You'd think there'd be a surefire way to spot scams. Take the television infomercials of Matthew Lesko, for example. Wearing a chartreuse suit covered in question marks, Lesko shouts his claims to viewers: "Free car repairs!" "Big discounts on boats, limos and airplanes!" "Ten percent off your restaurant bill!"
His sales pitch is working. By putting a new spin on free, public information, Lesko's made a fortune with dozens of something-for-nothing books, such as "Free Stuff For Everyone" and "Free Money to Change Your Life."
Since Lesko started hawking his books, which are really just repackaged lists of government grants and public assistance programs in the U.S., Lesko has sold 3.5 million books at $40 each. And that doesn't even count the income he's received from sales of audiocassettes and DVDs or speaking engagements.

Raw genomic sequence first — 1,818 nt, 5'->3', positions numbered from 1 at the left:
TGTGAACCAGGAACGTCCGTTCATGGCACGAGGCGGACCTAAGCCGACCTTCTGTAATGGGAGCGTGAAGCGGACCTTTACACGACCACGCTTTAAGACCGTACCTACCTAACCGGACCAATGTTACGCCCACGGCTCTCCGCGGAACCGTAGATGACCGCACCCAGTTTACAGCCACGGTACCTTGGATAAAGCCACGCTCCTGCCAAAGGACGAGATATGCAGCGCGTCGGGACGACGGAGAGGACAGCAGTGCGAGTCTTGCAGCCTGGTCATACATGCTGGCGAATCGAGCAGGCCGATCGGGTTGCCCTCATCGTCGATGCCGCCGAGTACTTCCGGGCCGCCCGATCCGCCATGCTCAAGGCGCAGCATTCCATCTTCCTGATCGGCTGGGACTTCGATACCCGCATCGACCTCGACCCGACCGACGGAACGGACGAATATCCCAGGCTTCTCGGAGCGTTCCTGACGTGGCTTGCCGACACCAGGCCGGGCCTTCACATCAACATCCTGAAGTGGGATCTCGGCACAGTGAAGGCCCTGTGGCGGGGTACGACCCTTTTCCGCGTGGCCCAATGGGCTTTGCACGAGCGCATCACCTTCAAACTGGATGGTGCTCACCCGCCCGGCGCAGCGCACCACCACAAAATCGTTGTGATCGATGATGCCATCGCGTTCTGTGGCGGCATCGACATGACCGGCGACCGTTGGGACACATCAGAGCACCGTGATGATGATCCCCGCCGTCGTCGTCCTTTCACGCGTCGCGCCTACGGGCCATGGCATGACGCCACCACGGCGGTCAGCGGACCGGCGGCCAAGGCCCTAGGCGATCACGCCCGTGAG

Although the New York State Consumer Protection Board has tracked Lesko's claims and described them as deceptive, he continues to attract an audience. Unfortunately, the information may not be that helpful to their pocketbooks. When Lesko touts "free car repairs" he's actually referring to auto manufacturer recalls. Big discounts on boats and other luxury transportation? It's primarily property seized from drug dealers and sold at government auction. And if you'd really like to get a 10 percent discount at dinner, then find out when the early-bird special starts at your local restaurant [source: Jamieson].
Despite the 25-page report that listed the board's concerns in 2005, Lesko's empire remains undisturbed. Turns out, even when it should be easy to spot a potential money-making scam, most people are eternal optimists. If you think you might be able to earn lots of money stuffing envelopes, working as a mystery shopper or waiting for a Nigerian prince to wire the millions he promised in his last email, then you should definitely keep reading this article.